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Clinton Campaign Says Her 'Boxcars' Comment on Immigration Question Was Not a Holocaust Reference

"I just find that not only absurd but appalling."

MINNEAPOLIS, MN - AUGUST 28: Democratic Presidential candidate Hillary Clinton speaks at the Democratic National Committee summer meeting on August 28, 2015 in Minneapolis, Minnesota. Most of the Democratic Presidential candidates including Clinton, Bernie Sanders , Martin O'Malley and Lincoln Chafee are attending at the event. (Photo by Adam Bettcher/Getty Images)

Hillary Clinton was accused by some of making an inappropriate reference to the Holocaust Friday in a remark about some Republican immigration reform plans.

Democratic presidential candidate Hillary Clinton speaks at the Democratic National Committee summer meeting, Aug. 28, 2015 in Minneapolis. (Photo by Adam Bettcher/Getty Images)

During a press conference at the Democratic National Committee's summer meeting in Minneapolis, Clinton was asked how she would handle the issue of illegal immigrants currently residing in the U.S.

"Well, I’m glad you asked me that, because I know that there are some on the other side who are seriously advocating to deport 11, 12 million people who are working here," Clinton said.

"I find it the height of irony that a party which espouses small government would want to unleash a massive law enforcement effort, including, perhaps, the National Guard and others to go and literally pull people out of their homes and their work places, round them up, put them, I don't know, in buses, boxcars in order to take them across our border," the Democratic presidential candidate said. "I just find that not only absurd but appalling."

Watch the comment (via MSNBC via Mediaite):

CNN reported that Clinton's traveling press secretary Nick Merrill denied the "boxcar" terminology being a reference to the Holocaust and noted that Jeb Bush, a GOP presidential candidate, used the same word to also describe the deportation of illegal immigrants.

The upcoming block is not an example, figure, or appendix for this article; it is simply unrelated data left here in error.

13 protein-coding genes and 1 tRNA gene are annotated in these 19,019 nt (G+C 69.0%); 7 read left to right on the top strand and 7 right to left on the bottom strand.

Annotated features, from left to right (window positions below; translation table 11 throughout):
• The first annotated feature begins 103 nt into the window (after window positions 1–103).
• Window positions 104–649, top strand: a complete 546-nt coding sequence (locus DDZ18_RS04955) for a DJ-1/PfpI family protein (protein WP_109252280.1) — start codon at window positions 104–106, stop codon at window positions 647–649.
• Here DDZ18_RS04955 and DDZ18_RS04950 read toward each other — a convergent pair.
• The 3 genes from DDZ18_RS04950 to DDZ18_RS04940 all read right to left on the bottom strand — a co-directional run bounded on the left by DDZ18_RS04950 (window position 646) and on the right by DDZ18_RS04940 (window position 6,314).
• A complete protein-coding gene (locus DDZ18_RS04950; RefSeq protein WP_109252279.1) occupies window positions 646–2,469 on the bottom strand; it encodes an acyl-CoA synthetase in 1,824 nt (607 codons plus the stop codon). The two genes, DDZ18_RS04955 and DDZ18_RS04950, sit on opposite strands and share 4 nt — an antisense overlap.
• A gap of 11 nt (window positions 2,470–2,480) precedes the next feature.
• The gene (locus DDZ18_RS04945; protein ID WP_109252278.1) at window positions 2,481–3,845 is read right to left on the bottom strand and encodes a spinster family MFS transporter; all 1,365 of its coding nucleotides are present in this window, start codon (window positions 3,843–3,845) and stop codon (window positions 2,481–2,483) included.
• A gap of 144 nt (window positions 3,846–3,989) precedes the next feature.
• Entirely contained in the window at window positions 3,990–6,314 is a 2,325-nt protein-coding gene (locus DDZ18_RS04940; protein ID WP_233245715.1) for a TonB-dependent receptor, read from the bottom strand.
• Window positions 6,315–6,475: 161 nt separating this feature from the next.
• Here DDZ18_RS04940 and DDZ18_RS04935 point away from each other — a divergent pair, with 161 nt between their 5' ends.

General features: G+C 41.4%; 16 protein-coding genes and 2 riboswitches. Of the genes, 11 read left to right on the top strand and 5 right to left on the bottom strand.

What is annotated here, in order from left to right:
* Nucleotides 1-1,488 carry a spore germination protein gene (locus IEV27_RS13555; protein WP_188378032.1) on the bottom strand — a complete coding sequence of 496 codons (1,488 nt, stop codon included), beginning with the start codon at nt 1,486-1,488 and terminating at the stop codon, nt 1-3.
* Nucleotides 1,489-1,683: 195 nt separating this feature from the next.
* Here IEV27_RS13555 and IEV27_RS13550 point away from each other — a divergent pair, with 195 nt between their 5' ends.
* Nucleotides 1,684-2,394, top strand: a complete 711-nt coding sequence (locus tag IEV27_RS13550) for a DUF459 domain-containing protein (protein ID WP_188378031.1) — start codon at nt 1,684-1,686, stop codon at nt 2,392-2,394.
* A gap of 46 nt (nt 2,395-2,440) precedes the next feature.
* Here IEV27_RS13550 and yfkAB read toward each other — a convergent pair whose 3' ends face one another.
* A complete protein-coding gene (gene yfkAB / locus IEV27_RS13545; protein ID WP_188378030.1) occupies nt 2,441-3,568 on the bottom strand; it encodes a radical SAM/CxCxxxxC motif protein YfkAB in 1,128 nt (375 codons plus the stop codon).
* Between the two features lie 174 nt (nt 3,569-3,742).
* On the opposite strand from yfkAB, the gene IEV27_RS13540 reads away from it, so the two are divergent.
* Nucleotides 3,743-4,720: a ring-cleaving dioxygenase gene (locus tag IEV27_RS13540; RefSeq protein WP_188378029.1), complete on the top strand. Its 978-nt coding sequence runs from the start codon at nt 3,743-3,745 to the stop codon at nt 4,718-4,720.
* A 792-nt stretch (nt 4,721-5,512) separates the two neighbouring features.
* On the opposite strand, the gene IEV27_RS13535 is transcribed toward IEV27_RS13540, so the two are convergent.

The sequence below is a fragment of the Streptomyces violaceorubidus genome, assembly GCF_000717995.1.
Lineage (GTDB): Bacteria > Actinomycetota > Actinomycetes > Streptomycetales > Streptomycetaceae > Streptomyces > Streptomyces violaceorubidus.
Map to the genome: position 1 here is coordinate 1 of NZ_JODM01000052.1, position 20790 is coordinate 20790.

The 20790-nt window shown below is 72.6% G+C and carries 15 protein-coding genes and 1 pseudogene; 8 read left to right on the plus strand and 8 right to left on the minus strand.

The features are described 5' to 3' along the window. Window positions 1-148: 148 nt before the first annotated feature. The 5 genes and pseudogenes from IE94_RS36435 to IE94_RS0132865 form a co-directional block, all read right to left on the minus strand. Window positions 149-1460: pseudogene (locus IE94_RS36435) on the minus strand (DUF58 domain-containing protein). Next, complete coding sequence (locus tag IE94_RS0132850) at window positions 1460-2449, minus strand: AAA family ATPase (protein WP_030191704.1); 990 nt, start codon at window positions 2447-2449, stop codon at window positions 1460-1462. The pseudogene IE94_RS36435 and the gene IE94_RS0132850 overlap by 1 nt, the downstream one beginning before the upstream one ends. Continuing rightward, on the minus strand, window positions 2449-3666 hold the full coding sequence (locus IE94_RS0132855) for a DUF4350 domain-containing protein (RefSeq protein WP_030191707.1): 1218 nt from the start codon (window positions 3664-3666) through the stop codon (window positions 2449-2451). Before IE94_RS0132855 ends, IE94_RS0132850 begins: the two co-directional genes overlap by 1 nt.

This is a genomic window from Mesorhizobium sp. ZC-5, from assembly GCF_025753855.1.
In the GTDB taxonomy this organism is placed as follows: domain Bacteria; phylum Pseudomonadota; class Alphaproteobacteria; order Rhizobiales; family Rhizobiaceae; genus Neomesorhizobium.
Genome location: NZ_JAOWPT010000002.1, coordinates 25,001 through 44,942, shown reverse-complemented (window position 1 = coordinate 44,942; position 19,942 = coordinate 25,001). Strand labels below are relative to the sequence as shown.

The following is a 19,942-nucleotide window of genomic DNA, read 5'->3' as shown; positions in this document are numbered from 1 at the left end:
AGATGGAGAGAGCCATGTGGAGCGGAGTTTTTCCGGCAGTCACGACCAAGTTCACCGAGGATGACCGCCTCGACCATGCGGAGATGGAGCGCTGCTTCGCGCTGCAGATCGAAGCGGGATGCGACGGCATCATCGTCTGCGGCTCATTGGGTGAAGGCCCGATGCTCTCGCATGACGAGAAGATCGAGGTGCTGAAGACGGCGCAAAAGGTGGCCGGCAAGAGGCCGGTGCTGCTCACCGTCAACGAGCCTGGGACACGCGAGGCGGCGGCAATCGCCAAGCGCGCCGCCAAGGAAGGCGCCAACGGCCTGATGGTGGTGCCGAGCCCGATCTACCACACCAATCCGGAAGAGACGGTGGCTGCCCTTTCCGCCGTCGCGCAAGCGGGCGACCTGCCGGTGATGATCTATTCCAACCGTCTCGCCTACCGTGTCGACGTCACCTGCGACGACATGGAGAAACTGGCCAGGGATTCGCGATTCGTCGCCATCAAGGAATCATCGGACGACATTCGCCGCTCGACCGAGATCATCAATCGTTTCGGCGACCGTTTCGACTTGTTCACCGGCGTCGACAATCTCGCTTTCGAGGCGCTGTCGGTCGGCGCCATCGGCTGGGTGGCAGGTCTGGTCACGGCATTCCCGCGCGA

"I don't think our country is going to be the kind of country that puts people on boxcars and sends them away," Bush said in late June.

Allison Moore, press secretary for the Republican National Convention, told the U.K.'s Daily Mail Online that Clinton "reached a new low today hurling Holocaust references at her political opponents."

"Hillary Clinton may be getting desperate over her sinking poll numbers and growing email scandal, but that's no excuse for this kind of inflammatory and extreme rhetoric," Moore said, according to the Mail Online.

In July, Clinton criticized GOP presidential candidate Mike Huckabee's reference to the Holocaust, made while discussing the Iran nuke deal.

Huckabee had said in an interview that Obama trusting Iran to hold up its end of the bargain would allow them to "take the Israelis and march them to the door of the oven." Clinton, along with many others, criticized Huckabee for this comment.

“Comments like these are offensive and have no place in our political dialogue," Clinton said after his remark, according to Politico. "I am disappointed and I am really offended personally. I know Governor Huckabee. I have a cordial relationship with him. He served as governor of Arkansas. But I find this kind of inflammatory rhetoric totally unacceptable."

The former Arkansas governor responded with somewhat of a defense of his comment.

"Hillary Clinton came out of hiding today to attack my comments on Iran, calling them unacceptable," he said in a statement, "but what’s truly unacceptable is a mushroom cloud over Israel."

“How many times will Iran’s leaders call for Israel’s annihilation before Hillary wakes up to this existential threat?” he asked. “How many murdered Israelis will it take for Hillary to express as much outrage at Iran as she did at my defense of Israel?”

One last thing…
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